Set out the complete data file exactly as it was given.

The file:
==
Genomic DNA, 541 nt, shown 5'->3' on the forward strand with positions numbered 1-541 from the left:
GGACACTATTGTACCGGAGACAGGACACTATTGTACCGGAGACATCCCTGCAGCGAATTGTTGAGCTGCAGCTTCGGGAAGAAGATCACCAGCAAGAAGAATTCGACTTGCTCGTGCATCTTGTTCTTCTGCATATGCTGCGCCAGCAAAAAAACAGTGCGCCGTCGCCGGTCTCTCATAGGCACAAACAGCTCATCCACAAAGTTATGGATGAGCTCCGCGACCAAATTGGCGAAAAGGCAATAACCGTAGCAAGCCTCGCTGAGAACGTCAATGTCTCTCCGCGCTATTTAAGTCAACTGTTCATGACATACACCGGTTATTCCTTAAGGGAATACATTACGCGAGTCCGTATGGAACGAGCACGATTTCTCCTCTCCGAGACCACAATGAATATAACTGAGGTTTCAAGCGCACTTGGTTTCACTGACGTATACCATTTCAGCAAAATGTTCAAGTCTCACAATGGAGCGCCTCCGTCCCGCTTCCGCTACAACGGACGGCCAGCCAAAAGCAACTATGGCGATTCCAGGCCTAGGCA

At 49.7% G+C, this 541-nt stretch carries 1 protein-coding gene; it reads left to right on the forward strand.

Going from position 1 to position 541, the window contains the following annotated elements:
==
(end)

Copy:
Genomic DNA, 541 nt, shown 5'->3' on the forward strand with positions numbered 1-541 from the left:
GGACACTATTGTACCGGAGACAGGACACTATTGTACCGGAGACATCCCTGCAGCGAATTGTTGAGCTGCAGCTTCGGGAAGAAGATCACCAGCAAGAAGAATTCGACTTGCTCGTGCATCTTGTTCTTCTGCATATGCTGCGCCAGCAAAAAAACAGTGCGCCGTCGCCGGTCTCTCATAGGCACAAACAGCTCATCCACAAAGTTATGGATGAGCTCCGCGACCAAATTGGCGAAAAGGCAATAACCGTAGCAAGCCTCGCTGAGAACGTCAATGTCTCTCCGCGCTATTTAAGTCAACTGTTCATGACATACACCGGTTATTCCTTAAGGGAATACATTACGCGAGTCCGTATGGAACGAGCACGATTTCTCCTCTCCGAGACCACAATGAATATAACTGAGGTTTCAAGCGCACTTGGTTTCACTGACGTATACCATTTCAGCAAAATGTTCAAGTCTCACAATGGAGCGCCTCCGTCCCGCTTCCGCTACAACGGACGGCCAGCCAAAAGCAACTATGGCGATTCCAGGCCTAGGCA

At 49.7% G+C, this 541-nt stretch carries 1 protein-coding gene; it reads left to right on the forward strand.

Going from position 1 to position 541, the window contains the following annotated elements: